This Personal Kanban Approach is The Simplest Way to Give Up Multitasking
Attention is a limited resource. People, tasks, responsibilities, and deadlines all compete for your attention daily.
The human brain does not respond well to the stress of juggling multiple priorities at the same time. That’s why multitasking has a bad reputation.
Neuroscientists say multitasking literally drains the energy reserves of your brain. “That switching comes with a biological cost that ends up making us feel tired much more quickly than if we sustain attention on one thing,” says Daniel Levitin, professor of behavioral neuroscience at McGill University.
Enter personal kanban!
Imagine a productivity system for your life that actually works. Something that’s easy to learn, keeps you organized, prevents you from multitasking, and helps you reach your goals, fast. That’s personal kaban.
Kanban (literally signboard or billboard in Japanese) is a scheduling system for lean manufacturing and just-in-time manufacturing (JIT).
Taiichi Ohno, an industrial engineer at Toyota, developed kanban to improve manufacturing efficiency.
It relies on cards, on which you write information, and a board, on which you arrange your cards.
It’s highly visual — you can see at a glance what needs to get done, what you’re working on, what your priorities are, and what you’ve accomplished.
Kanban became an effective tool to support running a production system as a whole, and an excellent way to promote improvement.
Kanban is popular for project management in office environments but people are also borrowing the core ideas from it to organize their personal lives. Trello, SwiftKanban, and KanbanFlow are popular Kanban apps.
Personal Kanban, is a simple system for managing your to-dos. It’s a philosophy of self management — of tasks and time. In many ways Personal Kanban is the perfect balance between opportunity and accomplishment.
The core principles are:
- Visualise your work
- Limit your work in progress
In his book, Personal Kanban: Mapping Work — Navigating Life, Jim Benson says, work unseen is work uncontrolled. He writes:
“Visualising work reduces the distractions of existential overhead by transforming fuzzy concepts into tangible objects that your brain can easily grasp and prioritize.”
“Personal Kanban is based on the principles and techniques of a management concept known as “Lean.” Lean is both a philosophy and a discipline which, at its core, increases access to information to ensure responsible decision making in the service of creating value.”
“Personal Kanban is an information radiator for your work. With it, you understand the impacts and context of your work in real-time. This is where linear to-do lists fall short. Static and devoid of context, they remind us to do a certain number of tasks, but don’t show us valuable real-time information necessary for effective decision making.”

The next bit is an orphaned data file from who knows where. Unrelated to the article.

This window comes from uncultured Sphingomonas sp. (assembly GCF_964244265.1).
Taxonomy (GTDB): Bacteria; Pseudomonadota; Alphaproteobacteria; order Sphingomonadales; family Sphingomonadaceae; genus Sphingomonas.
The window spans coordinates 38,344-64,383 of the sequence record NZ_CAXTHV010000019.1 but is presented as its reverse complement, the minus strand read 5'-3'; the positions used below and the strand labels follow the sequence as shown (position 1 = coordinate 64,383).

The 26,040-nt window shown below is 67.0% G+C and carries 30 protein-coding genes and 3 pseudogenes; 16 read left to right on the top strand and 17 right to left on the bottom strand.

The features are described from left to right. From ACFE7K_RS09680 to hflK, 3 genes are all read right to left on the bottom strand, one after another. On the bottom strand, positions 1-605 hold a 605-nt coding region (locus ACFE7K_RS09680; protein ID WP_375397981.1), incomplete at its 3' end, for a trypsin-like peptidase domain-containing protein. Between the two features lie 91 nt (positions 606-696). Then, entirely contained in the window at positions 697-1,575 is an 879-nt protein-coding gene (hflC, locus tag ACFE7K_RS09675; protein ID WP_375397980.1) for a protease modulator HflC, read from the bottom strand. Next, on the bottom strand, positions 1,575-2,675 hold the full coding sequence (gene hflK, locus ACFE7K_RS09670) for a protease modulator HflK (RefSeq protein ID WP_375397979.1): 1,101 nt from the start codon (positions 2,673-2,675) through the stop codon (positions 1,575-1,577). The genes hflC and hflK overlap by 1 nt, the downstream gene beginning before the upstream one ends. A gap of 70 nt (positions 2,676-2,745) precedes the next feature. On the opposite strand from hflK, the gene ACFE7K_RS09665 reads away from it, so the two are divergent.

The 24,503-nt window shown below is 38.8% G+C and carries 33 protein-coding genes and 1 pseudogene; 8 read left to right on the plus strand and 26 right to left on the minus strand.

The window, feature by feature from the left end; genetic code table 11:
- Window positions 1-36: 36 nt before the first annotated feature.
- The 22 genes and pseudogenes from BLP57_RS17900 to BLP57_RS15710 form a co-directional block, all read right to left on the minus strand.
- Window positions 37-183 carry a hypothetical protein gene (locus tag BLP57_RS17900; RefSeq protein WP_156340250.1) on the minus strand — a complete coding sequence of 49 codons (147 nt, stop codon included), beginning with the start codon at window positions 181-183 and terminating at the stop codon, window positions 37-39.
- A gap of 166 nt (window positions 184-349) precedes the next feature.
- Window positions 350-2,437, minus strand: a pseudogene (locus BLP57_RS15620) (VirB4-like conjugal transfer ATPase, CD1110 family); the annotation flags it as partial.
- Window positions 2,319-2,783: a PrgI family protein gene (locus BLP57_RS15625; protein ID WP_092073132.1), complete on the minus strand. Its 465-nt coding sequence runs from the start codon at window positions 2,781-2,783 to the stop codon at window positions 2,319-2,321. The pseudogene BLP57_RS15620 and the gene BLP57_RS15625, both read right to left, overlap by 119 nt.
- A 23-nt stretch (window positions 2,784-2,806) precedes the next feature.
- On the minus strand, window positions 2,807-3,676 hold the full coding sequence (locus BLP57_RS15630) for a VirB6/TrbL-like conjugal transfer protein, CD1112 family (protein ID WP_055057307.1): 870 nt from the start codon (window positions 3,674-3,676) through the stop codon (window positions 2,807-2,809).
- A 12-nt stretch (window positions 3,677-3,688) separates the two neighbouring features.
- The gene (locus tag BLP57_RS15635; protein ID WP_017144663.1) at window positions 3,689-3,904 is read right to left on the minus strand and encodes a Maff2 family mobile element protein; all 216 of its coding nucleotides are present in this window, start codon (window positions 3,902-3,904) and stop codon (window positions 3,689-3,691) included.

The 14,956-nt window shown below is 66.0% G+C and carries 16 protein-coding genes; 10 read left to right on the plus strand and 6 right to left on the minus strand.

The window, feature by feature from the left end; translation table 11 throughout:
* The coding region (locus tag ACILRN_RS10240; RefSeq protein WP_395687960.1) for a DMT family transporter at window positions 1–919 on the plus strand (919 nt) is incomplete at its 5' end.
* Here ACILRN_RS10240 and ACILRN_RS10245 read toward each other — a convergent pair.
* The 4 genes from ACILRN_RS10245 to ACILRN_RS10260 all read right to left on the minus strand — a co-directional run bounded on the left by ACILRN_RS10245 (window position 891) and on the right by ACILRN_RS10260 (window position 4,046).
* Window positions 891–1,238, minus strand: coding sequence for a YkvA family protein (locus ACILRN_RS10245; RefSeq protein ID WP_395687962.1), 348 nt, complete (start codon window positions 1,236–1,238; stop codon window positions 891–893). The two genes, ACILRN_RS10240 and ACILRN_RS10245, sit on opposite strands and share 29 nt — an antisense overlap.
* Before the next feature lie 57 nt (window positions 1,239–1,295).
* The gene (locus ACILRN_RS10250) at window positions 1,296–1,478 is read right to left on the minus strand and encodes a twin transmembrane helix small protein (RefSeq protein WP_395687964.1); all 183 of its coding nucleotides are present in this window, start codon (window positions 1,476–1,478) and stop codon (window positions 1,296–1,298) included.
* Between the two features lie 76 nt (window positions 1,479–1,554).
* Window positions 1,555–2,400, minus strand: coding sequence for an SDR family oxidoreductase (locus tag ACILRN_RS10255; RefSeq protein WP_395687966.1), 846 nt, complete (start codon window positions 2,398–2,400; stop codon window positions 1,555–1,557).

Janice Linden-Reed, president of LeanKanban University, an organization that teaches kanban to professionals and promotes its use, explains:
“There are different forms of visual management out there, and one advantage that kanban gives is it limits work in progress. It has a way of addressing issues around multitasking and helps people focus so they’re not overwhelmed. The thing that makes it kanban as opposed to just a task board is limiting work in progress and flow.”
Personal Kanban gives you mental clarity about you want to do. It enables you to visualize the big picture.
It limits multitasking because you’re not forced to juggle multiple items. This helps ensure that your highest priority tasks get completed first.
Visualising your commitments and tasks can significantly change how you work. Personal Kanban helps you to tackle one thing at a time and to track the progress of your work or tasks from start to finish.
Once you start using this approach to work, you will feel less stressed, because you will know exactly what you have to focus on at any point in time when you are working.
Here is a simple way to use the personal kanban for work
- Set up your Kanban board (To visualise your work, use sticky notes to record all your high priority tasks; you can use different coloured sticky notes to visually show different tasks)
- Write down your tasks on sticky notes — one note for each task (limit this to a few tasks)
- Move your sticky notes along the board as you work on and complete each task.
When you are in control of what to do, what is being done, and what has been accomplished, you will be in total control of your day. Work will be meaningful and fulfilling.
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